# Why is Statistics So Hard?

**It’s not. Not for the Average Appraiser Bear.**

In elementary school and high school level, what is taught are “the two types of statistics.” One is descriptive statistics, the other is inferential statistics.

**Descriptive statistics** are used to describe, to summarize, or characterize a data set, so the human mind can understand rows of numbers.

**Inferential statistics** were designed for the same reason, but to solve a data problem. Before computers and databases, you simply could not get all the data. You had to collect just part of it, and *infer* from the part to the whole. From the sample to the population. There were two ways to do this – judgment or randomness:

- Use your skill and keen judgment to collect some data (your comps);
- Carefully randomize your selection from the population (your random sample).

These statistics and confidence intervals tell how well a random sample explains a population.

Appraisers do not take random samples to pick comps. **No need for statistical inference**.

### If you have the data, you just use it.

Today. It’s. Simple. There is no need for inferential statistics. No need for confidence intervals, t-scores, Chi-squares, p-values, z-test, sample mean, sample standard deviation, or sample proportion. No need.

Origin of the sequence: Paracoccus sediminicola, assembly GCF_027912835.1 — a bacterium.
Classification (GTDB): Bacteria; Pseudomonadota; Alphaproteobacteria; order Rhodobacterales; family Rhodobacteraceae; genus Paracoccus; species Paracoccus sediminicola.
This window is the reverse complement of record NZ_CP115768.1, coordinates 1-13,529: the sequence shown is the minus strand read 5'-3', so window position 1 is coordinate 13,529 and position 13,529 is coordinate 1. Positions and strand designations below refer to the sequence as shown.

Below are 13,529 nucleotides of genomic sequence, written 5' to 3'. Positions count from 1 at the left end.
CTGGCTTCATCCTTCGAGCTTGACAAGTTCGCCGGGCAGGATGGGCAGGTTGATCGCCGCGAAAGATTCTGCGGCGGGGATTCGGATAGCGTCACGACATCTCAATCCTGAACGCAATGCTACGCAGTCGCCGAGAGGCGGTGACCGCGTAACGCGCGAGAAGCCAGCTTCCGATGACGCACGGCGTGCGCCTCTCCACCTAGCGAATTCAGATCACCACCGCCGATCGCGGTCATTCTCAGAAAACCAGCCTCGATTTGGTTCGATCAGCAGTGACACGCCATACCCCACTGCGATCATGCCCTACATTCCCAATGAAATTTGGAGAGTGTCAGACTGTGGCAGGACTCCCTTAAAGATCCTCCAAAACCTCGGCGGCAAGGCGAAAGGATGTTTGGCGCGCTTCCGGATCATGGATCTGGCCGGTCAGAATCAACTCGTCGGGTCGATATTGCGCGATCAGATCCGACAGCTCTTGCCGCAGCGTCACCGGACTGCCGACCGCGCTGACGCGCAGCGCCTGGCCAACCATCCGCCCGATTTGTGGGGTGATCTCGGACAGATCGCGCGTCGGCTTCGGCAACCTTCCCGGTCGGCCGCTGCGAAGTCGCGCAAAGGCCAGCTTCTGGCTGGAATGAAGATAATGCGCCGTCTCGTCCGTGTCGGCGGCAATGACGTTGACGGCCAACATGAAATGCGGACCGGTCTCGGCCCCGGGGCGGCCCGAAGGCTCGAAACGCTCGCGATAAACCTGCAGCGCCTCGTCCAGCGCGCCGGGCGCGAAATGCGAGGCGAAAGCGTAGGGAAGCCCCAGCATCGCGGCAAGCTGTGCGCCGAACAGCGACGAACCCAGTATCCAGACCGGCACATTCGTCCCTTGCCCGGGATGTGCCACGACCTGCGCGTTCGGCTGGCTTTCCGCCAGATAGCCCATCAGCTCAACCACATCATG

The *Appraisal of Real Estate* (Appraisal Institute, 14^{th}. ed., p.737): “Predictive models are predominant in most valuation settings.” Appraisal is a problem in prediction, not how to represent a population from a sample.

For our purpose, inferential statistics is essentially **obsolete**. It’s hard and a waste of time. It’s a curriculum teaching what is no longer needed — and never *was* needed for appraisers.

What we do need is simple. The only tools we really need are descriptives, such as mean, median, standard deviation, and coefficient of variation (COV – the normalized deviation measure). We have been led down a blind box canyon. Meanwhile, our competitors (such as AVMs, economists, accountants, and unlicensed evaluators) continue to provide the world of clients with what they need – an evaluation of risk for loans, investments, and legal damages. They use computers, modeling skills and subject-matter knowledge. This is data science

**Data science answers big data. **

We need to get out of this box canyon, and quickly. We need to find the trail to the ridge above, so we can see our competitors. See our clients’ needs: Risk evaluation. Intrinsic value. Sustainable value. Not over/under-exuberant market price pretending to be real value.

Inferential statistics is hard. Statistical inference is the wrong tool, the wrong model, the wrong problem.

Gary Kristensen

March 1, 2017 @ 8:08 am

Interesting, thank you for sharing. I look forward to future posts.